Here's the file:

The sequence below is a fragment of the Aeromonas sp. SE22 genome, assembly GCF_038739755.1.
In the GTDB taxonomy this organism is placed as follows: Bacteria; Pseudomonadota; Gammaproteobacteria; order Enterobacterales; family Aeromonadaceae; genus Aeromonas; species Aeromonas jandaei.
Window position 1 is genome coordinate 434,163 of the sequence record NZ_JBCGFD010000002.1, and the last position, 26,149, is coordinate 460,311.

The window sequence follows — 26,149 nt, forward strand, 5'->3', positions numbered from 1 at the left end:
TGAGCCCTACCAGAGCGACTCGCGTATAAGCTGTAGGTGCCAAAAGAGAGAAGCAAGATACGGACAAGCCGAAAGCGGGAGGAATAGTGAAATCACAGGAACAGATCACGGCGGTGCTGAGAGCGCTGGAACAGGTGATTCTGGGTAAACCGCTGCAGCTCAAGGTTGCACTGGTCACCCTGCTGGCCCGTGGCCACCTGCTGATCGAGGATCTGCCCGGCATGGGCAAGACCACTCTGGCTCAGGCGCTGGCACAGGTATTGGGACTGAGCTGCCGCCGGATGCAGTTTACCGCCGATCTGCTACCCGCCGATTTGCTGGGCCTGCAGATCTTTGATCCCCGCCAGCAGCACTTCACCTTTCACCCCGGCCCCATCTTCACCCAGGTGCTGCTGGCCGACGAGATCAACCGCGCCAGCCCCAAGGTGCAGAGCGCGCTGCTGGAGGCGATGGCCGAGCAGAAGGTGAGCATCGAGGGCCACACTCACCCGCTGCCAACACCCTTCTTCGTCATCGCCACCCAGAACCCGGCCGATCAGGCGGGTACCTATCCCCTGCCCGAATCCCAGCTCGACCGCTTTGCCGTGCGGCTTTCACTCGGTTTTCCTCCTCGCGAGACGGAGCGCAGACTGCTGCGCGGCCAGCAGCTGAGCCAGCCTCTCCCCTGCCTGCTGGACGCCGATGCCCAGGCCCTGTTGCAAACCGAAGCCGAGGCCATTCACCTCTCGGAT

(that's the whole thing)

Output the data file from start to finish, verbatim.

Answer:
The sequence below is a fragment of the Aeromonas sp. SE22 genome, assembly GCF_038739755.1.
In the GTDB taxonomy this organism is placed as follows: Bacteria; Pseudomonadota; Gammaproteobacteria; order Enterobacterales; family Aeromonadaceae; genus Aeromonas; species Aeromonas jandaei.
Window position 1 is genome coordinate 434,163 of the sequence record NZ_JBCGFD010000002.1, and the last position, 26,149, is coordinate 460,311.

The window sequence follows — 26,149 nt, forward strand, 5'->3', positions numbered from 1 at the left end:
TGAGCCCTACCAGAGCGACTCGCGTATAAGCTGTAGGTGCCAAAAGAGAGAAGCAAGATACGGACAAGCCGAAAGCGGGAGGAATAGTGAAATCACAGGAACAGATCACGGCGGTGCTGAGAGCGCTGGAACAGGTGATTCTGGGTAAACCGCTGCAGCTCAAGGTTGCACTGGTCACCCTGCTGGCCCGTGGCCACCTGCTGATCGAGGATCTGCCCGGCATGGGCAAGACCACTCTGGCTCAGGCGCTGGCACAGGTATTGGGACTGAGCTGCCGCCGGATGCAGTTTACCGCCGATCTGCTACCCGCCGATTTGCTGGGCCTGCAGATCTTTGATCCCCGCCAGCAGCACTTCACCTTTCACCCCGGCCCCATCTTCACCCAGGTGCTGCTGGCCGACGAGATCAACCGCGCCAGCCCCAAGGTGCAGAGCGCGCTGCTGGAGGCGATGGCCGAGCAGAAGGTGAGCATCGAGGGCCACACTCACCCGCTGCCAACACCCTTCTTCGTCATCGCCACCCAGAACCCGGCCGATCAGGCGGGTACCTATCCCCTGCCCGAATCCCAGCTCGACCGCTTTGCCGTGCGGCTTTCACTCGGTTTTCCTCCTCGCGAGACGGAGCGCAGACTGCTGCGCGGCCAGCAGCTGAGCCAGCCTCTCCCCTGCCTGCTGGACGCCGATGCCCAGGCCCTGTTGCAAACCGAAGCCGAGGCCATTCACCTCTCGGAT